We do know several great trainers who do plan for their horses’ retirement. One of them is Davee Hallinan who runs Good Pony in Los Angeles. She owns several horses, one of whom is Gus, a lovely grey gelding who was networked through Hanaeleh. Gus had a history of abuse, but he is now an integral part of her lesson program. Elizabeth spoke with Davee last summer, asking how Gus was doing and how her lesson program was faring because of the pandemic. Thankfully Davee is one of the proactive trainers, and was able to get through 2020 with her herd intact.
When I asked Davee about her retirement plan for her horses, she explained that she felt that her horses don’t retire because they always have something to teach people. When they can no longer be ridden, they can teach people how to groom or how to lead. Just because a horse cannot be ridden, she said, does not mean they no longer have worth.
Davee also noted that some of the trainers she knows will retire their horses to a pasture or barn where it is much less expensive to keep them (stall prices at the LA Equestrian Center is very pricy!), and others will either sell or give their horses to their clients (who are very aware of any issues the horses may have) when the horses are no longer able to perform.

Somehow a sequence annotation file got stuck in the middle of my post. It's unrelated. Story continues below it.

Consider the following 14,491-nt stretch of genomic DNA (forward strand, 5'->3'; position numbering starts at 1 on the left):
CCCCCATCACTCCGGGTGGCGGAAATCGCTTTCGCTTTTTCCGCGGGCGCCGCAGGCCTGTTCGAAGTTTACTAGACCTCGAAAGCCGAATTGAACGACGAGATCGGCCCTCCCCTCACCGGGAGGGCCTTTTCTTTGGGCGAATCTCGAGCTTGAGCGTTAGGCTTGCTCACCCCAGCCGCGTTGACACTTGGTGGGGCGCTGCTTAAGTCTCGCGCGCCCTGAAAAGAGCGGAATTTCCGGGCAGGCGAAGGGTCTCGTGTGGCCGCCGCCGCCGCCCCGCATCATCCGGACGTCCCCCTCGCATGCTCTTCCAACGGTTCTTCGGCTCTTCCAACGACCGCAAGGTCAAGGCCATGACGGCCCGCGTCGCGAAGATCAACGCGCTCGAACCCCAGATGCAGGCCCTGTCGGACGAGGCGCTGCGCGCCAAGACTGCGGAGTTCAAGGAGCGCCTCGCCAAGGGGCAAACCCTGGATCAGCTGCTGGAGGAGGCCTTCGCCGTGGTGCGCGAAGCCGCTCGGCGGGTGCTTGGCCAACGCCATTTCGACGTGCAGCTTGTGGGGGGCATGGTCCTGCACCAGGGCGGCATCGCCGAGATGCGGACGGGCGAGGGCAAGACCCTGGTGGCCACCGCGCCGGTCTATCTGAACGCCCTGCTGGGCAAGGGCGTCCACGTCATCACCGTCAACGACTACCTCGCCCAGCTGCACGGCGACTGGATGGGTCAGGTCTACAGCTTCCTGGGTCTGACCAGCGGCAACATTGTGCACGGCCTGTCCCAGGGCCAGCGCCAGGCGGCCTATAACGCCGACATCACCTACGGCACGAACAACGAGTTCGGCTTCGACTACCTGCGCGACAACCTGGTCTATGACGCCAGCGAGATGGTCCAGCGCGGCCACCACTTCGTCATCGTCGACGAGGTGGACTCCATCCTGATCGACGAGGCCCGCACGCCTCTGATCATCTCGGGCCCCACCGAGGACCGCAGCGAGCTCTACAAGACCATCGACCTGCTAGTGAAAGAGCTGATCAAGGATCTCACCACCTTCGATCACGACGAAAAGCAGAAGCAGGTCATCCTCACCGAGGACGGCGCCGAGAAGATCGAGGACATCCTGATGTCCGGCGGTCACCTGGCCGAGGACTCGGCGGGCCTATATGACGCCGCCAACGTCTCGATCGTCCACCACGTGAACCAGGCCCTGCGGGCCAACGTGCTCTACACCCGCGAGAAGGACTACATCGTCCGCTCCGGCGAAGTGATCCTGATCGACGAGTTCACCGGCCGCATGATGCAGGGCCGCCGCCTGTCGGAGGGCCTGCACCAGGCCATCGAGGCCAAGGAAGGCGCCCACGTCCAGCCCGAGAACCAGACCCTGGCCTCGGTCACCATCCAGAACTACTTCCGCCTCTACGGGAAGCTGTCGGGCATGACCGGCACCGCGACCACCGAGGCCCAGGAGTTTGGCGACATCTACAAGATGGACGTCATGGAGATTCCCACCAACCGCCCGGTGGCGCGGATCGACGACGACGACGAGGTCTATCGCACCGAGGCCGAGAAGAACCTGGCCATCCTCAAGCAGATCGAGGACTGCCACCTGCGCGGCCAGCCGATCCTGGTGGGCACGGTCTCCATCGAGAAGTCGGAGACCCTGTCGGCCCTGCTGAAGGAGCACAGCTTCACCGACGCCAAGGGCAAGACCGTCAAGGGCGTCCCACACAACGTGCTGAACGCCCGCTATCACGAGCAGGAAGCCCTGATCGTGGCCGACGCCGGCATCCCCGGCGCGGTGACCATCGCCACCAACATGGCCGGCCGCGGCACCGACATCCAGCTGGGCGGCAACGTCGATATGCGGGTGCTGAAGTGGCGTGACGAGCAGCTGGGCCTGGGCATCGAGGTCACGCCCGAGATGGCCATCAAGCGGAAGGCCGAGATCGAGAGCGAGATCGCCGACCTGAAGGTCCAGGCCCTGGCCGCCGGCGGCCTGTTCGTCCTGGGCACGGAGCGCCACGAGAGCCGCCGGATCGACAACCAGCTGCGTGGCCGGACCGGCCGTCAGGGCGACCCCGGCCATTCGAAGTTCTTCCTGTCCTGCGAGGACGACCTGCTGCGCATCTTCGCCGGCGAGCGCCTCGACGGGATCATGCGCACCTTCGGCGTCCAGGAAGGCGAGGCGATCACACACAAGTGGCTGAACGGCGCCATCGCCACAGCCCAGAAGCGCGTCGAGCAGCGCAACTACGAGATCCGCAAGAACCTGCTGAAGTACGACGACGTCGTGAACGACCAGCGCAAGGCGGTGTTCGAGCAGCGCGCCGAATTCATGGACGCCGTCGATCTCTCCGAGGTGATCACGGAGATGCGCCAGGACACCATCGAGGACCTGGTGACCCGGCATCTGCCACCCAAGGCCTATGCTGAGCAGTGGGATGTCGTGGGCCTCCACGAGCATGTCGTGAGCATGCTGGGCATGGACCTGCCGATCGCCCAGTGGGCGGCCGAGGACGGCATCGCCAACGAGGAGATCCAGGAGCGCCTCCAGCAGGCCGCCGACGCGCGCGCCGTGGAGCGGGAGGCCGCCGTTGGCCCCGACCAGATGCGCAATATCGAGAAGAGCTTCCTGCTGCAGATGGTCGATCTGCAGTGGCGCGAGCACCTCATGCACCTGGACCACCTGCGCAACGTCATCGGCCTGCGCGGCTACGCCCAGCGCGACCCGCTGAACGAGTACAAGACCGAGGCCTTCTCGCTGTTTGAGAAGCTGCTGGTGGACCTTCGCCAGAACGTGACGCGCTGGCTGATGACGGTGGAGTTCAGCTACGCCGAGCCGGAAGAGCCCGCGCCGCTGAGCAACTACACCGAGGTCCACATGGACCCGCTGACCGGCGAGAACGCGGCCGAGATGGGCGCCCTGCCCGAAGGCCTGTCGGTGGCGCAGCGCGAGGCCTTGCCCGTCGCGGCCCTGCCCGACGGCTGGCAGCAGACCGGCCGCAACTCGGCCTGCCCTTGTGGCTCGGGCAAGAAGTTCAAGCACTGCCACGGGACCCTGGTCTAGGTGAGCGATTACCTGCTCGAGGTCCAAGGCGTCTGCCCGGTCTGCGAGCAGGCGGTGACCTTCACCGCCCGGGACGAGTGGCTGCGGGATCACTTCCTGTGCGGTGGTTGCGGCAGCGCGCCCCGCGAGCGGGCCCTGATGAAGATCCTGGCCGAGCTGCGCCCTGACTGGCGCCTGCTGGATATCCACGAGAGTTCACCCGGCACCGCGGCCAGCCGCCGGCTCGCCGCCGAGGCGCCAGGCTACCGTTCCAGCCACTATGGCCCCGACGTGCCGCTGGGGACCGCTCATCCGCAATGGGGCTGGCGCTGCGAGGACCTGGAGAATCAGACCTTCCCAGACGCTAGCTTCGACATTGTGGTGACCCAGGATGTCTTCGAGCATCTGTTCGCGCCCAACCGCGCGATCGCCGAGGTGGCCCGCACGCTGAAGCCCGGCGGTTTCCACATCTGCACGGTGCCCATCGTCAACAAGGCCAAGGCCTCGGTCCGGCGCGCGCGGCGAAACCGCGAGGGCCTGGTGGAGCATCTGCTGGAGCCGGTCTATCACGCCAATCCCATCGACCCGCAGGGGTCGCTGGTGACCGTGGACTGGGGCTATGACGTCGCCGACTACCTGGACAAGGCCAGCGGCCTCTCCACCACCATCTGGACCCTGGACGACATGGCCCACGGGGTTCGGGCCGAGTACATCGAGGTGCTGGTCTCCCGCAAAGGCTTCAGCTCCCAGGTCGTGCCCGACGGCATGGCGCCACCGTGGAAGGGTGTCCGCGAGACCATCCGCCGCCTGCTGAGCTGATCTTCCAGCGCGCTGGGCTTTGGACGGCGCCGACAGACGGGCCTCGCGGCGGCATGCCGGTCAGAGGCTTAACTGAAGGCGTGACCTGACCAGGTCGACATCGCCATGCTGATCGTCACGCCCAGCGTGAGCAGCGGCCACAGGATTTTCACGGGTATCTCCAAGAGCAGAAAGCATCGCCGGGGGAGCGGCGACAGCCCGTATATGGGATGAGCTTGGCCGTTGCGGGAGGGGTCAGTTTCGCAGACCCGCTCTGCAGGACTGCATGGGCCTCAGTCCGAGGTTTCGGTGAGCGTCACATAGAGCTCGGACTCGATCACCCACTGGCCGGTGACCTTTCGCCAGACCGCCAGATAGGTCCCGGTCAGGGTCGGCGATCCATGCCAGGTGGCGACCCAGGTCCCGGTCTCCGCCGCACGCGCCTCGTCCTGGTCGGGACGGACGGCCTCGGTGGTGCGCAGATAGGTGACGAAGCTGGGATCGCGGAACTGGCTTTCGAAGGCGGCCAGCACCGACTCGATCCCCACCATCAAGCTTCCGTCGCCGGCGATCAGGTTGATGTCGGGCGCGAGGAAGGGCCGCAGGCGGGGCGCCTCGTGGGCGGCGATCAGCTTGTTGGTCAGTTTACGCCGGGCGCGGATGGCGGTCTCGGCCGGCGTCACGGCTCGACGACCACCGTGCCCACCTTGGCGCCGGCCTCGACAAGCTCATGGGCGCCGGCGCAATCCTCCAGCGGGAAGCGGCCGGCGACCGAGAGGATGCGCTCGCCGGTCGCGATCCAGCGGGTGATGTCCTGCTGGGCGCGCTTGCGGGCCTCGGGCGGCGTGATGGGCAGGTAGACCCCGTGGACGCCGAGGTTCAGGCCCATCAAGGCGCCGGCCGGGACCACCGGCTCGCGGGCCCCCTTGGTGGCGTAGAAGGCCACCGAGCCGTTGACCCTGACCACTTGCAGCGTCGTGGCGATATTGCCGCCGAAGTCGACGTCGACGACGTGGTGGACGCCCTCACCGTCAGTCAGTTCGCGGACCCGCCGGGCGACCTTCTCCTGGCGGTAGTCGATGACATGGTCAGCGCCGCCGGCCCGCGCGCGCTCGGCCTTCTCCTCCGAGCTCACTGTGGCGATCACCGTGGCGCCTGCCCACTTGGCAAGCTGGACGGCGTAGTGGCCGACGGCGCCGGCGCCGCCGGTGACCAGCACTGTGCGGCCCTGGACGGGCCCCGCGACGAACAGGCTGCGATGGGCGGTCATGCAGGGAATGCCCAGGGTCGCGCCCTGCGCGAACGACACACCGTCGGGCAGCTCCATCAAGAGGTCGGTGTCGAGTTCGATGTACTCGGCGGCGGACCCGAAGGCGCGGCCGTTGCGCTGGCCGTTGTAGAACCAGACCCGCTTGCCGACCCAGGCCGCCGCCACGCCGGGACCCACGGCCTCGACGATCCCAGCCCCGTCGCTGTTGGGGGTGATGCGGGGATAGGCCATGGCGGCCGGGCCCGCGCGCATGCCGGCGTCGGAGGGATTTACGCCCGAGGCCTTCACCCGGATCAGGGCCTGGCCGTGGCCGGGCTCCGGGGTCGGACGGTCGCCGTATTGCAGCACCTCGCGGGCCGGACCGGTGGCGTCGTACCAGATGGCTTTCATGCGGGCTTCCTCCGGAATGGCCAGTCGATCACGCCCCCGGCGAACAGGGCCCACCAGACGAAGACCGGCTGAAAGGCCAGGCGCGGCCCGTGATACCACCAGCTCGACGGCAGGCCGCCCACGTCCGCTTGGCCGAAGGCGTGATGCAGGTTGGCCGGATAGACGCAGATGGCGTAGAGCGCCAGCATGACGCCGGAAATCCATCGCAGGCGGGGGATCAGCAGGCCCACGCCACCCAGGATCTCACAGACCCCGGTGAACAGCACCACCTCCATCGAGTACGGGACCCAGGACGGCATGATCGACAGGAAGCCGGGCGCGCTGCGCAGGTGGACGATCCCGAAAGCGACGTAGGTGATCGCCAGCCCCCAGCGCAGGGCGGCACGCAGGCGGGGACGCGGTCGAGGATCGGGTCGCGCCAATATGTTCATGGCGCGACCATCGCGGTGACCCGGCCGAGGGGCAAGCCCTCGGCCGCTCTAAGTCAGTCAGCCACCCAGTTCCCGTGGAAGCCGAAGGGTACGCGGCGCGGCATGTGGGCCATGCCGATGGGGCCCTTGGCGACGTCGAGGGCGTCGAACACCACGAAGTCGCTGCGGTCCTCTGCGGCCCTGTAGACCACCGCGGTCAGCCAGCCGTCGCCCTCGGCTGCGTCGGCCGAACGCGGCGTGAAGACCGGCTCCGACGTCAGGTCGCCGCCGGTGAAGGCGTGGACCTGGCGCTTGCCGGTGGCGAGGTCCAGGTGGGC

What to Ask Your Trainer
Lesson horses are the gold standard of horses as far as we are concerned- they are sometimes stubborn, they are sometimes difficult, but they help new generations- old and new- learn how to ride and how to connect with horses. People who take lessons often look for trainers often ask the obvious: discipline, level, and ideology, but they often overlook the horses they are riding.
What people rarely ask their trainer is what happens to their horses when their horses are no longer able to give lessons. What happens when they are no longer able to jump? To run barrels? To even walk and trot around the arena? What is their retirement plan for their horses?
Because let’s be honest: every trainer needs a retirement plan for their horses. If you care about the horses you are riding every week in your lesson, you should care about what is going to happen to him when he can no longer be used for lessons.
Stetson turns 30 years old this year. He is turned out everyday and loves being groomed. He is very attached to his stablemates, and will call whenever we take one of his friends out.
We give Stetson a medication called Pergolide to help with his Cushings, which is expensive, but it is necessary to manage the disease. Stetson is also on a strict diet to manage his insulin resistance. We cannot reverse his neurological issues- the damage is too extensive- but we have him on high doses of vitamin E which does help a little. He’s also given several other supplements to help with his arthritis and to boost his immune system.
Thankfully, with the guidance of our vet, we are able to give Stetson his much-deserved retirement. It may be costly, but when we take on a horse, we do what is necessary to keep him healthy and safe throughout his life.